Manolo Blahnik: The high priest of heels talks flats, Englishness, and why he loves Mary Beard

Manolo Blahnik: Flats, Englishness, and Mary Beard

The shoe designer who has been dubbed 'the patron saint of the stiletto'
The Beatles biographer reveals exclusive original manuscripts of some of the best pop songs ever written

Scrambled eggs and LSD

Behind The Beatles' lyrics - thanks to Hunter Davis's original manuscript copies
'Normcore' fashion: Blending in is the new standing out in latest catwalk non-trend

'Normcore': Blending in is the new standing out

Just when fashion was in grave danger of running out of trends, it only went and invented the non-trend. Rebecca Gonsalves investigates
Dance’s new leading ladies fight back: How female vocalists are now writing their own hits

New leading ladies of dance fight back

How female vocalists are now writing their own hits
Mystery of the Ground Zero wedding photo

A shot in the dark

Mystery of the wedding photo from Ground Zero
His life, the universe and everything

His life, the universe and everything

New biography sheds light on comic genius of Douglas Adams
Save us from small screen superheroes

Save us from small screen superheroes

Shows like Agents of S.H.I.E.L.D are little more than marketing tools
Reach for the skies

Reach for the skies

From pools to football pitches, rooftop living is looking up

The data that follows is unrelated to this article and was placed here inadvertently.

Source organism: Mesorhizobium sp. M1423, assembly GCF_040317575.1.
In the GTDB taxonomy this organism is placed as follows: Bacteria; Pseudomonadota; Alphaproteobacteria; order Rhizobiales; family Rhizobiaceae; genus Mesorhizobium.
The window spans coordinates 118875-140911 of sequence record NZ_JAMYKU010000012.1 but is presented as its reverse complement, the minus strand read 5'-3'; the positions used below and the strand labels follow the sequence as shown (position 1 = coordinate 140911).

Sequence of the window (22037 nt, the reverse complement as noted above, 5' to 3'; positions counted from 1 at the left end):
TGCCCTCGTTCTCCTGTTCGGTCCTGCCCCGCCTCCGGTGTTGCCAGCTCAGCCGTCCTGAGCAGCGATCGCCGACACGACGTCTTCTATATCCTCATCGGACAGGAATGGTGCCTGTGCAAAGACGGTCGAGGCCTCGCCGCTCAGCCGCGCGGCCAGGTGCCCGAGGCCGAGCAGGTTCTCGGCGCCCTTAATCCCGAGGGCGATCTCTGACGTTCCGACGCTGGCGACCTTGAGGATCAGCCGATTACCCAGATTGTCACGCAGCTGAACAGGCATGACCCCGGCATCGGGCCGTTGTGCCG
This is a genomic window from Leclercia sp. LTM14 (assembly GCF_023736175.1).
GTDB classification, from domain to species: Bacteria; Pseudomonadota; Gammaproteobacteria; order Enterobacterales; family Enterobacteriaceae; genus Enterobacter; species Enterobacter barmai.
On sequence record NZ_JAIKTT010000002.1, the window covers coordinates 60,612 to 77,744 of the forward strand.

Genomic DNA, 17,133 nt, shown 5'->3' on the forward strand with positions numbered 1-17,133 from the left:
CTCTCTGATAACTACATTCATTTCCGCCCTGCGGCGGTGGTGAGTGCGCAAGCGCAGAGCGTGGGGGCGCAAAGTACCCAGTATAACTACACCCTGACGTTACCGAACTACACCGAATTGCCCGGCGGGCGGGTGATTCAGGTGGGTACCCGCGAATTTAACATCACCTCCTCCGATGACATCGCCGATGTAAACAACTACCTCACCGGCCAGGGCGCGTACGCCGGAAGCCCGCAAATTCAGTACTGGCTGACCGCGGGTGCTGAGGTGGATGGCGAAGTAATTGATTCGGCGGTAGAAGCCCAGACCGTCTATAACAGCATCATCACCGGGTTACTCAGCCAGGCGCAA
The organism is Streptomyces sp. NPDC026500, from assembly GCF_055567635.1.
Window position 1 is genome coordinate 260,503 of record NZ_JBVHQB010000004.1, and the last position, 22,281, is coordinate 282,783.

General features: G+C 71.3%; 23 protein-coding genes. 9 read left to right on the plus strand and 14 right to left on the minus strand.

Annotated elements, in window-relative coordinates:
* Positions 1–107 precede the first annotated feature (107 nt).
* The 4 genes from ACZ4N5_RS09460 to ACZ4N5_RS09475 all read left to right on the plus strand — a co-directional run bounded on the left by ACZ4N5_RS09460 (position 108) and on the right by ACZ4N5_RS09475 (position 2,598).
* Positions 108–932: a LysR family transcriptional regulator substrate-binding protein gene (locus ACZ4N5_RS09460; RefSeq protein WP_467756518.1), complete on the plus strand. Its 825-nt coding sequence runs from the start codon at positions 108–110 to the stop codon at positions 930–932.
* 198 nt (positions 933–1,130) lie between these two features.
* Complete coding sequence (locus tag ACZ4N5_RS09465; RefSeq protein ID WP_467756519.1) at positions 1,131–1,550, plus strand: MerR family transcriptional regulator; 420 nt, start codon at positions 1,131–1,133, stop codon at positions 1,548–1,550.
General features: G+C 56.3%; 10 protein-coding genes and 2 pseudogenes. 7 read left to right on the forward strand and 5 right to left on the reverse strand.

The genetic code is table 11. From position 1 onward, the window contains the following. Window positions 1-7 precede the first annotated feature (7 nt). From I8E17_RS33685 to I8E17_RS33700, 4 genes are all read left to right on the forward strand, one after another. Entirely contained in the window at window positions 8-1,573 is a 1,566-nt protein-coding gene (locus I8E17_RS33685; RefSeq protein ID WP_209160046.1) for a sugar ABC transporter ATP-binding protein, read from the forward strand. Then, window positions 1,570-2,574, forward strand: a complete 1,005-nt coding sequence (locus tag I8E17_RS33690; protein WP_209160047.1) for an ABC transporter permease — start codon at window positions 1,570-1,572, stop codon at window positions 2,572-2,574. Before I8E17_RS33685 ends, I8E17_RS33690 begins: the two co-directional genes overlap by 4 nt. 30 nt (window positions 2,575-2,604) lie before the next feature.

These are the 12 best hotel spas in the UK

12 best hotel spas in the UK

Some hotels go all out on facilities; others stand out for the sheer quality of treatments
These Iranian-controlled Shia militias used to specialise in killing American soldiers. Now they are fighting Isis, backed up by US airstrikes

Widespread fear of Isis is producing strange bedfellows

Iranian-controlled Shia militias that used to kill American soldiers are now fighting Isis, helped by US airstrikes
Topshop goes part Athena poster, part last spring Prada

Topshop goes part Athena poster, part last spring Prada

Shoppers don't come to Topshop for the unique
How to make a Lego masterpiece

How to make a Lego masterpiece

Toy breaks out of the nursery and heads for the gallery
Meet the ‘Endies’ – city dwellers who are too poor to have fun

Meet the ‘Endies’ – city dwellers who are too poor to have fun

Urbanites are cursed with an acronym pointing to Employed but No Disposable Income or Savings
Paisley’s decision to make peace with IRA enemies might remind the Arabs of Sadat

Ian Paisley’s decision to make peace with his IRA enemies

His Save Ulster from Sodomy campaign would surely have been supported by many a Sunni imam